buzzing vitality; with choral groupings; with pictorial brutality;
and, as ever with Taylor, with architectonic clarity, all wrapped
up in dark velvet, chevron-banded jumpsuits by Santo Loquasto. Jennifer
Tipton, the Shakespeare of lighting -- and the lighting designer
of every work on the program -- washes the whole in the richest
gold, like fire light. The result is a dance that glows and grows
on you with repeated viewing, as you come to see not just what happens,
So it is with "Esplanade"
(1975) -- so beloved and the work that contains all of life in a
dance, to Bach unadulterated. (Seen the day after, a later work
in Taylor's Bach canon, "Cascade," seems merely decorative.) "Esplanade"
is a comedy -- Taylor summons Terpsichore in the form of a female
flirt who sets dancers to hurtling to the floor in fun, to leaping
across the stage into the arms of a stalwart, to running in circles
for the sheer motional thrill of it, to jumping over each other,
to having sex, and to otherwise portraying delight -- but in the
middle there is a section that spells out what tragedy is. Reprising
a role first danced by Bettie de Jong, next by Karla Wolfangle,
and then by Egtvedt, who this year instead got to do the marvelous
"falling solo," Heather Berest walks slowly across a darkened stage,
heading towards us on a diagonal. Around her dances Amy Young, moving
in front of Berest's eyes, transecting her path -- but Berest doesn't
see her, or the others who are around her. This is tragedy, in Taylor's
world: not to see each other. Not to see, metaphorically -- that
is, not to see with your mind, with your heart. And not to see,
literally, with your eyes. So like W.H. Auden's "We must love each
other," this is Taylor's admonition: "We must see each other."
When Taylor programs
his older works, like "Esplanade," and like the 1985 "Roses," which
opened the season and wasn't to be repeated, years and years of
fabulous dancers are called up, in pentimento. "Look!" you might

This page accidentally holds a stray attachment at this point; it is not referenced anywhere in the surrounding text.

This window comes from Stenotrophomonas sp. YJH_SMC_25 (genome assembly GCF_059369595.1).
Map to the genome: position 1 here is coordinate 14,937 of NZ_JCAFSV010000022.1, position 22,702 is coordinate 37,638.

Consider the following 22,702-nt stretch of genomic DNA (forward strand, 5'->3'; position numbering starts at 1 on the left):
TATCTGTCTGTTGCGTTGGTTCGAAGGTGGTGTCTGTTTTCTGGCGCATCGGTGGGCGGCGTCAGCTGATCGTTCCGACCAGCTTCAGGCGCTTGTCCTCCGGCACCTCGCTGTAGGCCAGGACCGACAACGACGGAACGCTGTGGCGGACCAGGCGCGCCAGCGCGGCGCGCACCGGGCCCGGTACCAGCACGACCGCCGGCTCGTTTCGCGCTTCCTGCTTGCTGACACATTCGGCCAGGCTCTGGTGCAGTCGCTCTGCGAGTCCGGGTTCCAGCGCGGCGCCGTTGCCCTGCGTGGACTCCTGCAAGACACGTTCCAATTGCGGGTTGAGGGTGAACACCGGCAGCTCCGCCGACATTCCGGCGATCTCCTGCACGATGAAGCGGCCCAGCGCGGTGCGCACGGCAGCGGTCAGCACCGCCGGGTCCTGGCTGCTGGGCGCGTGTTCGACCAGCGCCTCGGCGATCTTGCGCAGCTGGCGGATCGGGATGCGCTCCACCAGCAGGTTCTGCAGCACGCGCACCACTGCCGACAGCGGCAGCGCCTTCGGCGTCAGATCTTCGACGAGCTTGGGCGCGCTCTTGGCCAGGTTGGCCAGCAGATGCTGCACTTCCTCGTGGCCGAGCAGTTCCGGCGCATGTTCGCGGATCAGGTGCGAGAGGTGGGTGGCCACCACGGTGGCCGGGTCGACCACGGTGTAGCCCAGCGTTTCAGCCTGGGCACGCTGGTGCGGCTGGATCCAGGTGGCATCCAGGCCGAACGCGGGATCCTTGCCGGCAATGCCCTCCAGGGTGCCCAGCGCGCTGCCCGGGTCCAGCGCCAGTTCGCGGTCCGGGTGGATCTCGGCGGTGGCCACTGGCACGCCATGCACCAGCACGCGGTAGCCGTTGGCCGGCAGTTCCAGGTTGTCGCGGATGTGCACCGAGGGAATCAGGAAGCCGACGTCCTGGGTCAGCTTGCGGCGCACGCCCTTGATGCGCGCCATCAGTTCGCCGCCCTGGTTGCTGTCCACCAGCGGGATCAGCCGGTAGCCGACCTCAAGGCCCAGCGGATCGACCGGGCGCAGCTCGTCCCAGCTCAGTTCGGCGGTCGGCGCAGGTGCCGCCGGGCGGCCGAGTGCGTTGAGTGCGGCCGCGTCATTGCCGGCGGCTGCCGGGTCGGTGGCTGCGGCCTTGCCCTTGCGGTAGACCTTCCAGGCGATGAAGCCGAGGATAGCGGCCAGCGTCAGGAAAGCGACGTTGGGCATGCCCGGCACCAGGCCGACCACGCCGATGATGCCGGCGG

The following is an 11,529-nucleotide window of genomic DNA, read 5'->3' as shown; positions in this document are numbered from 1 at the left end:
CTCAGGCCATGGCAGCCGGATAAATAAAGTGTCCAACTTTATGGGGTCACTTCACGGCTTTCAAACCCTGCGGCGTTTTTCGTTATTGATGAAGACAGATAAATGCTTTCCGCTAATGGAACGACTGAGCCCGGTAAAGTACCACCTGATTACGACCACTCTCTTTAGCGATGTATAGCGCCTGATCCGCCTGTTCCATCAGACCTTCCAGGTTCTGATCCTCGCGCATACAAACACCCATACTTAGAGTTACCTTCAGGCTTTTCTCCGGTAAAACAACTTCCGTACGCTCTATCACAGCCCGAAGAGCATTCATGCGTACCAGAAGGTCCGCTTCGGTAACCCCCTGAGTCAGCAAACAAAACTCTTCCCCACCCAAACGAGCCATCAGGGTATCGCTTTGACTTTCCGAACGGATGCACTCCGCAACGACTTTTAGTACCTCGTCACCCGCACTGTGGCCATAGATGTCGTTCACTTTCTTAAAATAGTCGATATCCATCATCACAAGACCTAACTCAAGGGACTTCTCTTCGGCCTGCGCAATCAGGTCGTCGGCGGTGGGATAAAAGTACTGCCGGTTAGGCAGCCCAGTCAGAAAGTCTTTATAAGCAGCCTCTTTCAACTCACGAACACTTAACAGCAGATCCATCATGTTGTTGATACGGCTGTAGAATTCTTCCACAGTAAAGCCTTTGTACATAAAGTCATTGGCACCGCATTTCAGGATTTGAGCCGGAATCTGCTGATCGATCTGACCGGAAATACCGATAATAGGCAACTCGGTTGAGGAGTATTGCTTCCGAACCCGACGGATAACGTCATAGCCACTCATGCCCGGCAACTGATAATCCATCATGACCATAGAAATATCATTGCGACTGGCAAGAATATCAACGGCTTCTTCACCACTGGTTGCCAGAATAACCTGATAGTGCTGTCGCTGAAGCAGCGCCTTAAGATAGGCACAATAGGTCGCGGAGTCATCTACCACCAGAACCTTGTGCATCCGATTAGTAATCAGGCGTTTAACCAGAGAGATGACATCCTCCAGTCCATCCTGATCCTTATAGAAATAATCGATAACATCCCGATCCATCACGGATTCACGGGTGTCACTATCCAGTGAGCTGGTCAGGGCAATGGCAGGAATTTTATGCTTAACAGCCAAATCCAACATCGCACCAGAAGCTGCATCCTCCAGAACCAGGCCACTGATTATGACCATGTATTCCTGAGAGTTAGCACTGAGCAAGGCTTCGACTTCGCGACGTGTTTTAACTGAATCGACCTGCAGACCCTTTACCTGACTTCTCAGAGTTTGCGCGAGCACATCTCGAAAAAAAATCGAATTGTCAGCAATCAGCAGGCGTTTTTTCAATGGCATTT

have said last week. "The 'Roses' duet! In the white! That was double
cast when they first did it, with Kate Johnson and Thomas Evert,
and Cathy McCann and David Parsons. Remember how Kate kicked her
feet up out of her skirt when Tom picked her upside down? Oooh!
Remember Cathy doing "Snow White" the same year? Right after Ruth
Andrien left? Remember how funny it was? With Elie Chaib doing the
Queen and the Prince? And Karla as the Apple? It's back this year,
but I'll miss them."
Less particular in memory,
the 1977 "Images," too, returned this season, faintly reeking of
mothballs and patchouli oil. The hierarchical style marks the work
as a companion to Taylor's idiosyncratic 1980 "Rite of Spring,"
(which is set to the Stravinsky score of the same name, in a terrific
piano version). This earlier work is to set Debussy, and is clearly
Taylor's "Afternoon of a Faun," with a bevy of luscious nymphs and
several fine satyrs. Gene Moore's oddball costumes -- hippie patchwork
meets Minoan vase painting -- date the piece to the year of its
making, but Taylor, channeling Nijinsky, is timeless.
Since the spring of
1969, when I skipped down College Hill in Clinton, New York, to
help run the lights for the touring Paul Taylor Dance Company, performing
in the local junior high auditorium, I've been a Taylorian. (We'll
pause here in case Jennifer Tipton is reading this, and has fallen
on the floor laughing. Someone please pick her up. Tell her I know
I'm lucky I didn't electrocute myself. ) Taylor's been part of most
of my springs since then, when he wasn't part of my fall. (Spring!
Fall! Those are his seasons, all right.) March comes, there's a
snow storm; Paul Taylor plays New York, and all's right with the
world, for a couple of hours. This year, I took my sweetie of some
twenty years to opening night....
When the curtain goes
up on "Roses," the five couples seem young, but Wagner's playing,
so you know they're someplace grand. It's Prom Night at Valhalla!
Love is in the air. The couples frolic. They cavort. They find romance.
Dancers turn cartwheels! Then they sit down. As Heinrich Baermann's
plangent "Adagio for Strings" begins, a stately couple in white
enters, and Taylor gives us the apotheosis -- the part that tells
you that even when you're the chaperones, you can have a very good
time at the prom. Even as we take pleasure in looking, we see that
pleasure can be profound, that the carnal can be sacramental. ("With
my body," the dancers say to each other in duet after duet, "I thee
worship.") If you must know, I like to hold hands during "Roses."
Paul Taylor's works get all tangled up in your life. On top of that,
he makes you happy.